A consistent theme in those applications is that prospective students view us as offering an approach to political economy that they are unlikely to be exposed to in their home institutions and that they feel will offer needed insight as they attempt to make sense of the world in their academic or policy careers.  

Can you provide quick examples of success? 

Regarding students from our Mason-based Ph.D. Fellowship program, while the range of books and articles they’ve produced is impressive, I think I’m most proud that so many of our student fellows go on to be really effective and compelling teachers of economics. This is true of our students who end up with jobs at places like Brown or Penn and for our students who end up at strong liberal arts colleges or state universities. Regarding our Mason-based M.A. Fellowship program, I think it would be the students working in various government agencies at the federal, state, and local levels who continue to deploy an approach to policy analysis that utilizes the tools that they have learned here. Regarding our programs for student fellows from universities other than Mason, I think I’m proudest of how many of them openly engage with the approach to political economy that we expose them to.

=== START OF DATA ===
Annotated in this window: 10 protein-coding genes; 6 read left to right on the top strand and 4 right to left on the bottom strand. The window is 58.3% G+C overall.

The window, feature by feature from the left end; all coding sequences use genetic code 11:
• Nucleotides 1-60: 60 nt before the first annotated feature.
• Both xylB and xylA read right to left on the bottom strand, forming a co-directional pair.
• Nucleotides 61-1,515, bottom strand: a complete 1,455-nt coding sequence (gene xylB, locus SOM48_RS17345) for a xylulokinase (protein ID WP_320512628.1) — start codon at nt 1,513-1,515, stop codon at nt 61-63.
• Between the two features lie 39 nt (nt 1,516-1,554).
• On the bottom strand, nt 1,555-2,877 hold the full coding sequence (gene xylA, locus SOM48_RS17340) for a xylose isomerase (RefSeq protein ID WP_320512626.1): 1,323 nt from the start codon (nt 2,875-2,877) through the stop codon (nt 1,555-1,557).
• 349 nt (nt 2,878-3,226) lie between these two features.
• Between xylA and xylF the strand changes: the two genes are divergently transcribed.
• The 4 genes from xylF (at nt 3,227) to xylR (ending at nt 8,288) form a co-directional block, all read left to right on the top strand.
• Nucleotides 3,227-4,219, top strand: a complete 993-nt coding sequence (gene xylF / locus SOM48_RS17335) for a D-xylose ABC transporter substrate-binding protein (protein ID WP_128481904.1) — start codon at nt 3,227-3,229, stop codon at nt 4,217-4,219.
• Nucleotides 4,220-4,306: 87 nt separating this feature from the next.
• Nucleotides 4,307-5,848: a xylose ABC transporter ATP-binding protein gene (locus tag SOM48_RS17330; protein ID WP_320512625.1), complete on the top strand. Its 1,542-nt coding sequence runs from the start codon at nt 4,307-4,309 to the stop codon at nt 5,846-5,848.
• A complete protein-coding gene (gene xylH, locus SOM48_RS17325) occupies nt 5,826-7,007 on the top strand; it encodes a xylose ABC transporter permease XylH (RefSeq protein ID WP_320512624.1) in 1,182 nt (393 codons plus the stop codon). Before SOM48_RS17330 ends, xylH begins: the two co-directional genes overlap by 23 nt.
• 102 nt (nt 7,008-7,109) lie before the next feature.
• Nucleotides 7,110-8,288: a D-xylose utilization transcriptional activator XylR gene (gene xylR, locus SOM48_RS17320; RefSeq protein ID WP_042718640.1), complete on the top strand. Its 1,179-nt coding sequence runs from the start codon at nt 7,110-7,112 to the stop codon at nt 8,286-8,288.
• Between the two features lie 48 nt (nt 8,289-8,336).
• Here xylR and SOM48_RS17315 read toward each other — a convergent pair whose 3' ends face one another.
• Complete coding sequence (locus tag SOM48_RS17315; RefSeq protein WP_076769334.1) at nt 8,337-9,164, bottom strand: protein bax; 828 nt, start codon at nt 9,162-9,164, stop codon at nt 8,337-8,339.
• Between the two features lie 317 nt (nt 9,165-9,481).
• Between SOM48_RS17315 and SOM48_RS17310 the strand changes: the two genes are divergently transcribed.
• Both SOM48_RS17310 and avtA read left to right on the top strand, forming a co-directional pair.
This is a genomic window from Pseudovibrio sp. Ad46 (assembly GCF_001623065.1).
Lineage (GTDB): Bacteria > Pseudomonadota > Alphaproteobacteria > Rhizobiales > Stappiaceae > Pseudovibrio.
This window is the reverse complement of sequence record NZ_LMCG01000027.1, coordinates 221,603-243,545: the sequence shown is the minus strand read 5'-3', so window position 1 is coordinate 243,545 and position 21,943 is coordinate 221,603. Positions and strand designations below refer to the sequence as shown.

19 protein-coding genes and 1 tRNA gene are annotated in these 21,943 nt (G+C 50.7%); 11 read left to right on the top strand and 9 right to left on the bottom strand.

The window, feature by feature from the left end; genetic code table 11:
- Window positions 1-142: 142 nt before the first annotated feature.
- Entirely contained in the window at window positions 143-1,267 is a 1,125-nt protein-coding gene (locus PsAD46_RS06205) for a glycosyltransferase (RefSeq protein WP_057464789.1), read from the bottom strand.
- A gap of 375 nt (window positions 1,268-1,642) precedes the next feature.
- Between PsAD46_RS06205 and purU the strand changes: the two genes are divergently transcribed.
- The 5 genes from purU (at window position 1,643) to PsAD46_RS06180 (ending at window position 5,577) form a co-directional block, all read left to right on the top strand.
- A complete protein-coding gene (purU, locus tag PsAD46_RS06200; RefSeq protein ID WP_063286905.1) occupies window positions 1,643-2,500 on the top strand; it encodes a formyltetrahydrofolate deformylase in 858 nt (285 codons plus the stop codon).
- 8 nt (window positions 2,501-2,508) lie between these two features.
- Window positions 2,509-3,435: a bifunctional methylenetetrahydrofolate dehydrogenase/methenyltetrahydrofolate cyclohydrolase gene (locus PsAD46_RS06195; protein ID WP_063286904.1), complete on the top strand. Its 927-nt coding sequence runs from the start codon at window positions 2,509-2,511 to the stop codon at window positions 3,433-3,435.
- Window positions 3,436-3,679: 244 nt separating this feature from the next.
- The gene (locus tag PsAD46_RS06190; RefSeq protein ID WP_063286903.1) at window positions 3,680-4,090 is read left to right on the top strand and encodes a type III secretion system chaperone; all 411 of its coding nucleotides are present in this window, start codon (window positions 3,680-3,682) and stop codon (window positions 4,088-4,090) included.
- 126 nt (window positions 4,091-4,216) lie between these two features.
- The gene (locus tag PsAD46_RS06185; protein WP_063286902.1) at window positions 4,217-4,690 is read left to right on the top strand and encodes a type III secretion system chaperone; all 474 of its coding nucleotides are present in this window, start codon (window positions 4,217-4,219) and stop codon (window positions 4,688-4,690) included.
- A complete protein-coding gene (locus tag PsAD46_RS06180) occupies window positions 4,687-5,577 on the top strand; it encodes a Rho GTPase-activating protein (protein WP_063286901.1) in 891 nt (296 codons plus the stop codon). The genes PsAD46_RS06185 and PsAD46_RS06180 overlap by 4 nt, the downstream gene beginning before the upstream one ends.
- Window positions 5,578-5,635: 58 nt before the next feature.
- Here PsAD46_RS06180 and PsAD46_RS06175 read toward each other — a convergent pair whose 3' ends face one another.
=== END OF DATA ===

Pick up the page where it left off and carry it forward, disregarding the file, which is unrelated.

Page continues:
How do you engage with students after programs to help ensure they’re successful? 

Within a few years we will have almost a thousand alumni. Every year we have a fifth of them back for colloquia where they explore and develop fresh research in this area. Given the current situation with COVID-19, we are finding new ways to engage with and mentor alumni with a variety of online programming.  

As Vice President of Academic and Student Programs, what is the most effective and engaging way to help all students discover, develop, and apply their innate abilities? 

Mentorship. Student education is a labor-intensive effort that doesn’t just take place in the classroom or in the seminar but in hours of out-of-classroom exchanges. The most successful in our trade will have developed into scholars or policy analysts because they were apprenticed to successful scholars and policy analysts.